‘Early detection of childhood cancers provides great chances of survival’

Social Cancer Childhood
Social Cancer Childhood

Mr Kwame Owusu Aduomi, a Pediatric Oncology Nurse at the Cape Coast Teaching Hospital, said childhood cancer was 80 per cent curable when detected early unlike adult cancers.

Parents should not see childhood cancer as a death sentence, spiritual illness or witchcraft related but seek medical attention promptly to ensure better chances of survival, he added.

Cancer begins with genetic change in single cells that grow into a mass (or tumor), invades other part of the body and causes harm and death if left untreated.

Mr Owusu-Aduomi made the appeal at a durbar to climax this year’s Childhood Cancer Month to create awareness on the need to support children with cancer and ensure their survival.

The durbar, organised by the CCTH Child Health Sub-Bone Marrow Concentrate (BMC) Unit, in collaboration with World Child Cancer, was on the theme: “Better Survival is Achievable.”

Mr Owusu Aduomi, stated that globally, about 300,000 cases of cancer were recorded annually whereas in Ghana one out of every 500 children may develop cancer by age 15 with survival rate of 20 to 30 per cent.

He identified myths and misconceptions on childhood cancer as the major cause of death adding that the earlier it is detected the earlier it will be treated with high chances of survival.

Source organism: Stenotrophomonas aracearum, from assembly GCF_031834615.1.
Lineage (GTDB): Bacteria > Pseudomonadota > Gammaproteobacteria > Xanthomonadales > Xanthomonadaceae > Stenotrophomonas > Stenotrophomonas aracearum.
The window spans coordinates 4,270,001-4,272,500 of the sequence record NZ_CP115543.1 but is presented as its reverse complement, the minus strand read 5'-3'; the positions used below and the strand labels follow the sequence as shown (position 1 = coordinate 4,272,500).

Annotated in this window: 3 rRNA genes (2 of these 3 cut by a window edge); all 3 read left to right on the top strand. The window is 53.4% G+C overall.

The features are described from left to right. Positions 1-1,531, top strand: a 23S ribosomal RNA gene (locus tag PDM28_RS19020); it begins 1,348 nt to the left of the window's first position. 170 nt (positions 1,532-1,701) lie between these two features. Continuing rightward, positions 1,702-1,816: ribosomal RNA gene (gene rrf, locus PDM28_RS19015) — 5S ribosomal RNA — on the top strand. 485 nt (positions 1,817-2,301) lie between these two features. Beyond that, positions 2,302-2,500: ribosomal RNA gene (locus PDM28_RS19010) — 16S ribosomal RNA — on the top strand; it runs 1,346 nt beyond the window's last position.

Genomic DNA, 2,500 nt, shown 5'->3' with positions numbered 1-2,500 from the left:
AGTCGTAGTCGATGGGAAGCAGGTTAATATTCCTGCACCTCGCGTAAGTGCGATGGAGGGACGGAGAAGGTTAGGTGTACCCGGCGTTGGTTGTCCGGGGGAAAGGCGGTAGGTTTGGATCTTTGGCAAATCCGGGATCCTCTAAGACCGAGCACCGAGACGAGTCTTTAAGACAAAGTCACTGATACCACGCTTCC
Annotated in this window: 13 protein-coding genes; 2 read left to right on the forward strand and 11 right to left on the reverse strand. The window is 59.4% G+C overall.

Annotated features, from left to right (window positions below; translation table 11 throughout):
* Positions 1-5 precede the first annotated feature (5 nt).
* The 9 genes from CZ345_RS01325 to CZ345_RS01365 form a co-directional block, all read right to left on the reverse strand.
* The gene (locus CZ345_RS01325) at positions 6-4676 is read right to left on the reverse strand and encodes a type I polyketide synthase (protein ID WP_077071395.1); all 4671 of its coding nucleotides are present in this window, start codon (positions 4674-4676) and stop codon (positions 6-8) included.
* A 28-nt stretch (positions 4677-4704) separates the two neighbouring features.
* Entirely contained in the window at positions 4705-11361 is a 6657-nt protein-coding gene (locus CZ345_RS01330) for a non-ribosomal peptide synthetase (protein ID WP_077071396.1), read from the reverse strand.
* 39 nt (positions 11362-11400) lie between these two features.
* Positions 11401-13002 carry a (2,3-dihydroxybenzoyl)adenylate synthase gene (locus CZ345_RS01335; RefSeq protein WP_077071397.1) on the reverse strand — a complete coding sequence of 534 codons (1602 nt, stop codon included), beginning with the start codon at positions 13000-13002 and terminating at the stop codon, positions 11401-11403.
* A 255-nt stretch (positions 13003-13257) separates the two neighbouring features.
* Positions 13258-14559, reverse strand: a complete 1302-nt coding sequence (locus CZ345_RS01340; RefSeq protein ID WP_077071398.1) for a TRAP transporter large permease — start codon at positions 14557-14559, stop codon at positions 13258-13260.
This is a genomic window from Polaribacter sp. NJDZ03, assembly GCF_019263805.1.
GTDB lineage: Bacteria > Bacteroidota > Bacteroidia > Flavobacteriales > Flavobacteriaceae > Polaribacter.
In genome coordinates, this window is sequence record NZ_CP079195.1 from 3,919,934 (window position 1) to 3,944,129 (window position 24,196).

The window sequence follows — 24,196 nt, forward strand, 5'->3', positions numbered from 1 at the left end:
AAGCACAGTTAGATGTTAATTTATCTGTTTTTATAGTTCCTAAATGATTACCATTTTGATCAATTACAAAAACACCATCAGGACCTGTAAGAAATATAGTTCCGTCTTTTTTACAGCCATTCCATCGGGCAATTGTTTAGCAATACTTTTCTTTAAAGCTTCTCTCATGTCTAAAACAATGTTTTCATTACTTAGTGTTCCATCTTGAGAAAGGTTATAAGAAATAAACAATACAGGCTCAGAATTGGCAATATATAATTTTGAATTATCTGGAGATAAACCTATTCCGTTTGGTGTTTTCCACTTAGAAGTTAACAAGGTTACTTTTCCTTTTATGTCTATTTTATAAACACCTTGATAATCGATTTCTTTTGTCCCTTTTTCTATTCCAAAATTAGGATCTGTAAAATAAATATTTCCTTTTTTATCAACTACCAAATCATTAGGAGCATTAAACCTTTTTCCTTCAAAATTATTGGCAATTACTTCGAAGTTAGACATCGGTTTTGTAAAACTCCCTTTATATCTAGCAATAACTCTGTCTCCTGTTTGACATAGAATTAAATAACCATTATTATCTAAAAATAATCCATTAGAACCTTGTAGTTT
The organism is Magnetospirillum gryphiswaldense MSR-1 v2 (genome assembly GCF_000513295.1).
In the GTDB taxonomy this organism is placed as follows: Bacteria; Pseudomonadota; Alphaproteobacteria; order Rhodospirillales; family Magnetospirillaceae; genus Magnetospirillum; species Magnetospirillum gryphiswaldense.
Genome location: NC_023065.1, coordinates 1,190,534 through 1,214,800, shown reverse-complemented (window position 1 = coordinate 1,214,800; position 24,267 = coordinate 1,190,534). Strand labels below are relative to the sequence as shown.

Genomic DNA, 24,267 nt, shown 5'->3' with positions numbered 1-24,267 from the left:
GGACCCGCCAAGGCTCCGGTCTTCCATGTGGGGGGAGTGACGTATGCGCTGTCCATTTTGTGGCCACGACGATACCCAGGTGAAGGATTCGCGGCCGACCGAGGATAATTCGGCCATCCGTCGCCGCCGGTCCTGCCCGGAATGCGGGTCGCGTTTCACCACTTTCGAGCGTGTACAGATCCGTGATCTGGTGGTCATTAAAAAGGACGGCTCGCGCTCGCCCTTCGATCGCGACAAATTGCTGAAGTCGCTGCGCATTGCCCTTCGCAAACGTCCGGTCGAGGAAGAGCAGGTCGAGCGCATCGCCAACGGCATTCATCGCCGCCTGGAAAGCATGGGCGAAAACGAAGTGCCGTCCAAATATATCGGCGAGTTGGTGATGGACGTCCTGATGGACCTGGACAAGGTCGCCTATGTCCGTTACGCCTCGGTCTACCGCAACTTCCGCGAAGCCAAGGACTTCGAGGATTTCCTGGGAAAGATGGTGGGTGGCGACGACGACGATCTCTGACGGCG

He advised parents to immediately report persistent symptoms like white spot in the eye, bulging eyeball, lump in the abdomen and pelvis, on the head, neck, and testis.

He told them to report unexplained prolonged fever lasting more than two weeks, loss of weight, pallor, fatigue, ache in bones, joints, back and easy fractures as well as headaches for more than a month.

Though the cause of childhood cancer had not been established, there are a host of unreported childhood cancers killing children without their parents’ knowledge, hence the need for vigorous education on the disease.

On challenges in the survival rate, he mentioned late detection of cancer, difficulties in accessing care, high treatment abandonment rate, and family and friends influence, among others.

Mrs Jane Williams, the Founder of Vivat Turkson Foundation, who lost her daughter to cancer, called on all to be ambassadors of childhood cancer to create the awareness to save the lives of children.

Mr Williams Akachi, father of a five-year old cancer survivor, in an interview with the Ghana News Agency, expressed the trauma, emotional and psychological stress he went through taking the child through the treatment.

“Traveling all the way from Half Assini in the Western Region to Cape Coast every week to treat my daughter was very frustrating and stressful but I sailed through and I thank God for that,” he said.

He expressed gratitude to the staff and management of CCTH for the support, guidance, advice and assistance throughout the process.

Dr Eric Kofi Ngedu, the Chief Executive Officer of the CCTH, expressed appreciation to the Government for the immense support to improve quality healthcare service delivery in the country.

He applauded the Ministry of Health for including four childhood cancer treatments in the National Health Insurance Scheme.

These are leukemia, Retinoblastoma, lymphoma, and cancer of the kidney.

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